One difference between IFRS for SMEs and UK GAAP that might impact greatly on small and medium sized businesses is the changes in definition of financial instruments. Once these definitions of financial instruments are altered the industry player will have to adjust to the new definitions. Also the techniques for financial measurement might change. There is also the change that goodwill and intangibles will face. There will no longer be amortization of goodwill and presentation of annual impairment reviews will be required. Capitalization of acquired intangible assets will be compulsory and they will have to be assigned a finite useful life. The recognition basis from differences in timing in the GAAP to temporary differences under the new standards will be a change to expect. Preparation of a cash flow statement in all the entities applying for IFRS for SMEs will now be required. The condition for measurement of all fixed assets at a cost with no re-valuing option will be introduced.
The named changes are just the major changes that are expected to arise from the transition to the IFRS for SMEs in the UK. An initial version of the new standards is available though from the IASB website. Approximately 90% of companies within the United Kingdom will be affected by the adoption of the IFRS for SMEs (Roy, pr. 8). There is however, one condition that business entities should realize before taking any major step; once adopting the IFRS, there is no room for switching back to GAAP. This is therefore not a try and error scenario and critical evaluation of the suitability of these new standards to one’s entity is important. The FRSSE allows for businesses to refer back to full UK GAAP in preparation of financial statements where guidance cannot be found in the FRSSE on how a specific item should be treated in terms of accounting. This referral is aimed at ensuring that the true and fair treatment is practiced. However this is not the case in IFRS where instead an alternative provision is specifically set to address this. These are some of the differences in the two standards that have to be considered before venturing into the IFRS.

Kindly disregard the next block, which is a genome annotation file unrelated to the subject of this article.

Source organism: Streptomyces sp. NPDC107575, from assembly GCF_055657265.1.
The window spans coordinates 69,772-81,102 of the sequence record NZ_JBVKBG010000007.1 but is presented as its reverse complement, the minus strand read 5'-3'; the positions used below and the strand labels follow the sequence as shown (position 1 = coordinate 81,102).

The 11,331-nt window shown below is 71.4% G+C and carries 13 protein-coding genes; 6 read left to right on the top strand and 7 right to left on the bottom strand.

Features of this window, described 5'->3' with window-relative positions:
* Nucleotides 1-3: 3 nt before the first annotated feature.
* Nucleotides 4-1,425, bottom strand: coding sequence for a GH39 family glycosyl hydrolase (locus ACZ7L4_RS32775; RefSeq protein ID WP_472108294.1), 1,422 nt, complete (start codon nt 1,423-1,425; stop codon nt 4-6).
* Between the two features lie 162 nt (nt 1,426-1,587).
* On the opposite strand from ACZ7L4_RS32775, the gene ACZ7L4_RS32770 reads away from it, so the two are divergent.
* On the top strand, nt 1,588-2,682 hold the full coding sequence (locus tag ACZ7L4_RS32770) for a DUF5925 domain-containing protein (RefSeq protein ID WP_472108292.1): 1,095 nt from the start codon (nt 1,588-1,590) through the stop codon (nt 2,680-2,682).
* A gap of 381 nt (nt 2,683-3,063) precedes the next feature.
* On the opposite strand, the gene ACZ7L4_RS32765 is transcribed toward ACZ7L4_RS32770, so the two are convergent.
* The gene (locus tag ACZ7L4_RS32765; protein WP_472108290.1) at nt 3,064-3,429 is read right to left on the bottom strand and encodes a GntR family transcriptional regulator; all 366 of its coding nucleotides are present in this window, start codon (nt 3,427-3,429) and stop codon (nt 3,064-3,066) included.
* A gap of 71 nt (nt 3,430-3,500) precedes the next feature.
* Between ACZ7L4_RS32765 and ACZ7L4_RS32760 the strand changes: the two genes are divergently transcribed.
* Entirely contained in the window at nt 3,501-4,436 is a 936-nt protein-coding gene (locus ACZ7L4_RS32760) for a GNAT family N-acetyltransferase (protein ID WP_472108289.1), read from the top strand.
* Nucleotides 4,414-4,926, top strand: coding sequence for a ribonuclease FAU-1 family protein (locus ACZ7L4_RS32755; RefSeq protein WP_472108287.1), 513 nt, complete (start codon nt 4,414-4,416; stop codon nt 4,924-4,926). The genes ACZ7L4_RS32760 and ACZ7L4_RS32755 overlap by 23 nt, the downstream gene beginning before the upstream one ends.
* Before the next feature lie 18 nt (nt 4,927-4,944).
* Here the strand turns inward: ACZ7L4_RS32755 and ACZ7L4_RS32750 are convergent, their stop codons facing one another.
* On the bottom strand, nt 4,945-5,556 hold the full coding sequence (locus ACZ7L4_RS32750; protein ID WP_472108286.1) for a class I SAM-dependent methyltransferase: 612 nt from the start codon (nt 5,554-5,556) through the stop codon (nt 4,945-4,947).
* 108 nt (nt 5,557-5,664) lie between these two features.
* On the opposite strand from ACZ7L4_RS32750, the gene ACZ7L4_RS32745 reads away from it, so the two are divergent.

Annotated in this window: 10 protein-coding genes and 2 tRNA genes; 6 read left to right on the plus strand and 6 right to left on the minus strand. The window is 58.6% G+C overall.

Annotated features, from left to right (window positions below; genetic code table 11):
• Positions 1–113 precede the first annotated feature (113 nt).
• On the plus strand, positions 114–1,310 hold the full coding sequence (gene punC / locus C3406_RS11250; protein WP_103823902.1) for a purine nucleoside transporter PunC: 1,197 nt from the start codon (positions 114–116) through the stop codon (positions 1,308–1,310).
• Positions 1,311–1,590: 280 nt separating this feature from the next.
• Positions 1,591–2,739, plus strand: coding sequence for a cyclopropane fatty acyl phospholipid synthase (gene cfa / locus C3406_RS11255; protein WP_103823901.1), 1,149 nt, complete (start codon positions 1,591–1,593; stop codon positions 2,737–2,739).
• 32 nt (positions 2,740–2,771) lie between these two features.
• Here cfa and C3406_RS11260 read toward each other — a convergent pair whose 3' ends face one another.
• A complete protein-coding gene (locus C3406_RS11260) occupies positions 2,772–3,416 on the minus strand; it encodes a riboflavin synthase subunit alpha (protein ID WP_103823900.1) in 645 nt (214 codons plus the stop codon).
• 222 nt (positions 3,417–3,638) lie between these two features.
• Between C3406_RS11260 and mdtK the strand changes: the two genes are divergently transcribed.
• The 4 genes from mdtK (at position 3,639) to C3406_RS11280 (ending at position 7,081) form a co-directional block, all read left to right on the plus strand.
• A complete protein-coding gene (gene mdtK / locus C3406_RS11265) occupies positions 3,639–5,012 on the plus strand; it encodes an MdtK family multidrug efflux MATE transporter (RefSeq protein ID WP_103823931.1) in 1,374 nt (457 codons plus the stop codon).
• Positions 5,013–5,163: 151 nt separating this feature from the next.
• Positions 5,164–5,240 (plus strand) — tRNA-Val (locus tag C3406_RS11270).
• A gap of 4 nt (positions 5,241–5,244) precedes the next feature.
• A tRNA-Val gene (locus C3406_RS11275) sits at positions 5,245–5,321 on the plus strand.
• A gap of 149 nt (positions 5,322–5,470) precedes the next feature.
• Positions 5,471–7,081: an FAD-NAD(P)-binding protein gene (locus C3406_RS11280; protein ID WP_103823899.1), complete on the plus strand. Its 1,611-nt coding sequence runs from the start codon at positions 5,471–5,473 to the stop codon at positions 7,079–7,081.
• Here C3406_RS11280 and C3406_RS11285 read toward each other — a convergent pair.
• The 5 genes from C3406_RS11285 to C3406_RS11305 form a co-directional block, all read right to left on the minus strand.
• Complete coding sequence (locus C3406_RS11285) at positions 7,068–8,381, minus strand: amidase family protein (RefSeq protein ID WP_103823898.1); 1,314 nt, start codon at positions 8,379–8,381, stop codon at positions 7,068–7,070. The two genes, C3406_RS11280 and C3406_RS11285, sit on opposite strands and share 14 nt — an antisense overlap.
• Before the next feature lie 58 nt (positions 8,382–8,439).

Companies adopting IFRS for the first time might decide to restate the prior years of financial statements. However, application of IFRS is not a change in accounting policy and therefore this move would not be justified. Looking at it more conventionally, applying IFRS for the first time is introduction of a whole new basis of financial reporting (Buzzaccot, pr. 4). As a result financial statements of prior years should be converted to IFRS and not restated as some businesses would set to do.